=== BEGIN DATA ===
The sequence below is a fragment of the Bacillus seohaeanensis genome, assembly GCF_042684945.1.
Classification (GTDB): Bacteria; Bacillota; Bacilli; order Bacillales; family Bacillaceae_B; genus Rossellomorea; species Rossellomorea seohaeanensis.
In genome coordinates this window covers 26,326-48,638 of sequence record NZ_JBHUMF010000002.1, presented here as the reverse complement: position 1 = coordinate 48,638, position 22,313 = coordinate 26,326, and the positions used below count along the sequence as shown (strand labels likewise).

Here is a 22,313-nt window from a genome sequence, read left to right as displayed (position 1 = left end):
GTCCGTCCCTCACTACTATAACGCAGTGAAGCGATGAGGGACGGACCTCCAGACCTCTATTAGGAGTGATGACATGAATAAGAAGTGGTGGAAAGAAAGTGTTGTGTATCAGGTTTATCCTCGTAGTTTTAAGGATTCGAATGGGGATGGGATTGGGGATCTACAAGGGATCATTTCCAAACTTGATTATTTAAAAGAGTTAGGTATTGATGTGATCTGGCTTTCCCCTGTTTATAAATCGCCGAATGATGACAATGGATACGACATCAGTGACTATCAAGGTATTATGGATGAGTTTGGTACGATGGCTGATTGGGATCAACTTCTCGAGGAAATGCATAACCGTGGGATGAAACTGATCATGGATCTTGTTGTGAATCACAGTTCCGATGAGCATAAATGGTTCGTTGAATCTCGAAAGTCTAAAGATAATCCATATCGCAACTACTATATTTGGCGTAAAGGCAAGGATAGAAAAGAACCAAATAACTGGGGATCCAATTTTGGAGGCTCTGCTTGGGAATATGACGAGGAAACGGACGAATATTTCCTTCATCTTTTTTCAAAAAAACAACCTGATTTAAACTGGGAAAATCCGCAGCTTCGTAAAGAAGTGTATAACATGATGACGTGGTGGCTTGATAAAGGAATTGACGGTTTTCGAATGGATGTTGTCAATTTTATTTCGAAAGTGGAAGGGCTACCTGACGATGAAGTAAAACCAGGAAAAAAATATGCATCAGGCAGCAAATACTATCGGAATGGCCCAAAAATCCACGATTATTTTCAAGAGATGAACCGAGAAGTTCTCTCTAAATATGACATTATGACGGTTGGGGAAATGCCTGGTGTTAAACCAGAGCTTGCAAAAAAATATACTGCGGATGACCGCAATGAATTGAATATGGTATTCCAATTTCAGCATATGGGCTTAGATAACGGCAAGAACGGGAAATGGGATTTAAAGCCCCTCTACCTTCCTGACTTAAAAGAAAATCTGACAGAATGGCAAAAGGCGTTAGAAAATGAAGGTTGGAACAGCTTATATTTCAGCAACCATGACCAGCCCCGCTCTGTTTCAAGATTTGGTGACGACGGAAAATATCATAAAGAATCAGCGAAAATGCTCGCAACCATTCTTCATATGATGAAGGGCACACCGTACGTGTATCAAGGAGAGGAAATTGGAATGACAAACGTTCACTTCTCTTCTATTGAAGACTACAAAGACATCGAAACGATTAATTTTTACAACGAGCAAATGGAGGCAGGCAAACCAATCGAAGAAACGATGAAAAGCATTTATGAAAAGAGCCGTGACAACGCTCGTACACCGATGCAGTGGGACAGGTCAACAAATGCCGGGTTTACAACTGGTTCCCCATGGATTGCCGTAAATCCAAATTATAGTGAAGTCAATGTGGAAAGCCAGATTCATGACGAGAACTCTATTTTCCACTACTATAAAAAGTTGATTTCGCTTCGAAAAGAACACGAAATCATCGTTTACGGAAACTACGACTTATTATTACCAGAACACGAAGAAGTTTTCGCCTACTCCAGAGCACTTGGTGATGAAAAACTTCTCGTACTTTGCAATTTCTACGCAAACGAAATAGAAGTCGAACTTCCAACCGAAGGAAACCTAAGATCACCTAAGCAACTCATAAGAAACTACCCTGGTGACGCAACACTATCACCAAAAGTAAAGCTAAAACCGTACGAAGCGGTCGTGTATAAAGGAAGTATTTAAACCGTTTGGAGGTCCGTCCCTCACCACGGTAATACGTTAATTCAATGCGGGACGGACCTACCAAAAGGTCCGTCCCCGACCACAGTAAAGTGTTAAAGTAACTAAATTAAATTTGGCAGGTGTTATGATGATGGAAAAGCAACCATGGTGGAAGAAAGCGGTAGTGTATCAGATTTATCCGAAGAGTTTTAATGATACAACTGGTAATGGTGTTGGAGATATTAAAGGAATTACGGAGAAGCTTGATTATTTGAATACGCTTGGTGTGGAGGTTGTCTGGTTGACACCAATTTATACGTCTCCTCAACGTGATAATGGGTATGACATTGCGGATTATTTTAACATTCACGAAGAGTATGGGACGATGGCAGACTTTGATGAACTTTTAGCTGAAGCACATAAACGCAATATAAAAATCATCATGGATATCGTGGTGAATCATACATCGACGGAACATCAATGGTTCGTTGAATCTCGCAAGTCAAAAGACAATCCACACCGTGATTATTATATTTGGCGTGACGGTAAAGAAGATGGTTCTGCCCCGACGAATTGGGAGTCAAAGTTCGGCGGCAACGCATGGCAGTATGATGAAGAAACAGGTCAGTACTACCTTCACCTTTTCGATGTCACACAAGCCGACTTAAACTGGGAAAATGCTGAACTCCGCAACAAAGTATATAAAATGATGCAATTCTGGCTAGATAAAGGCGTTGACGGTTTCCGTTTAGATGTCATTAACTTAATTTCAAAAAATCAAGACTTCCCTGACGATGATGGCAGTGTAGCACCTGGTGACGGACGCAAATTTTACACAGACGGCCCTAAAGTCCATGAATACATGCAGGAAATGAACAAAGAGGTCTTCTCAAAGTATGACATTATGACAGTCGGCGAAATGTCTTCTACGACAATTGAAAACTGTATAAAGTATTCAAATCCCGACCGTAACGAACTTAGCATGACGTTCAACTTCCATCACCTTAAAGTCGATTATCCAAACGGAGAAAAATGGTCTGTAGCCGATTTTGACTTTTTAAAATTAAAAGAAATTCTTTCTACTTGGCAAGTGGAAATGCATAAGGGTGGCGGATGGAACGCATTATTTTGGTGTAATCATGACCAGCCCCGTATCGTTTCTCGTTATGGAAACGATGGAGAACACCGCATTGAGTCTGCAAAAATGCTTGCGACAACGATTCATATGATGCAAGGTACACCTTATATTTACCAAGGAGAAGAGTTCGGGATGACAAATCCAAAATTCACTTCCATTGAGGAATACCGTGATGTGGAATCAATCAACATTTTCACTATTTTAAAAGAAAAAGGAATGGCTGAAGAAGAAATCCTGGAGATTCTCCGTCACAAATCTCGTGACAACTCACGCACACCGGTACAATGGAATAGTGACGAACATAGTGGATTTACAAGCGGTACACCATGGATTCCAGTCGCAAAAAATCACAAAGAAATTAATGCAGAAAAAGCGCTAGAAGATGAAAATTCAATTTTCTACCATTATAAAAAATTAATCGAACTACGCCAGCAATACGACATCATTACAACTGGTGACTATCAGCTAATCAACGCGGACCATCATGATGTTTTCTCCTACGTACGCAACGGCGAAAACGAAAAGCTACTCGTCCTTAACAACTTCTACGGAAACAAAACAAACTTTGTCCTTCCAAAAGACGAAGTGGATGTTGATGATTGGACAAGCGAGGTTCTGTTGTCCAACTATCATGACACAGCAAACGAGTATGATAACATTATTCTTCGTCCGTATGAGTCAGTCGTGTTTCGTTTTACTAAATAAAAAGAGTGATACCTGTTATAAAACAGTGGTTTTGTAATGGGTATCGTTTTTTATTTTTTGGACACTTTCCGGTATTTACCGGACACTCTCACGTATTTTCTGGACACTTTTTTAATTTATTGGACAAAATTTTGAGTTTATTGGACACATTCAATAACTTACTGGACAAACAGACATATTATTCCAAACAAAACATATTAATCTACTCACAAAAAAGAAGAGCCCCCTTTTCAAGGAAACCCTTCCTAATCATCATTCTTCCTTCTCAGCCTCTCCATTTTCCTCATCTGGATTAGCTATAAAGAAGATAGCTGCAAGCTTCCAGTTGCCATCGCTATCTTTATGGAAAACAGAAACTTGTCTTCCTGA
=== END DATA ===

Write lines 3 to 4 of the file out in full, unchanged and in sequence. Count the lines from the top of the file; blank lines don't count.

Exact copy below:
In genome coordinates this window covers 26,326-48,638 of sequence record NZ_JBHUMF010000002.1, presented here as the reverse complement: position 1 = coordinate 48,638, position 22,313 = coordinate 26,326, and the positions used below count along the sequence as shown (strand labels likewise).

Here is a 22,313-nt window from a genome sequence, read left to right as displayed (position 1 = left end):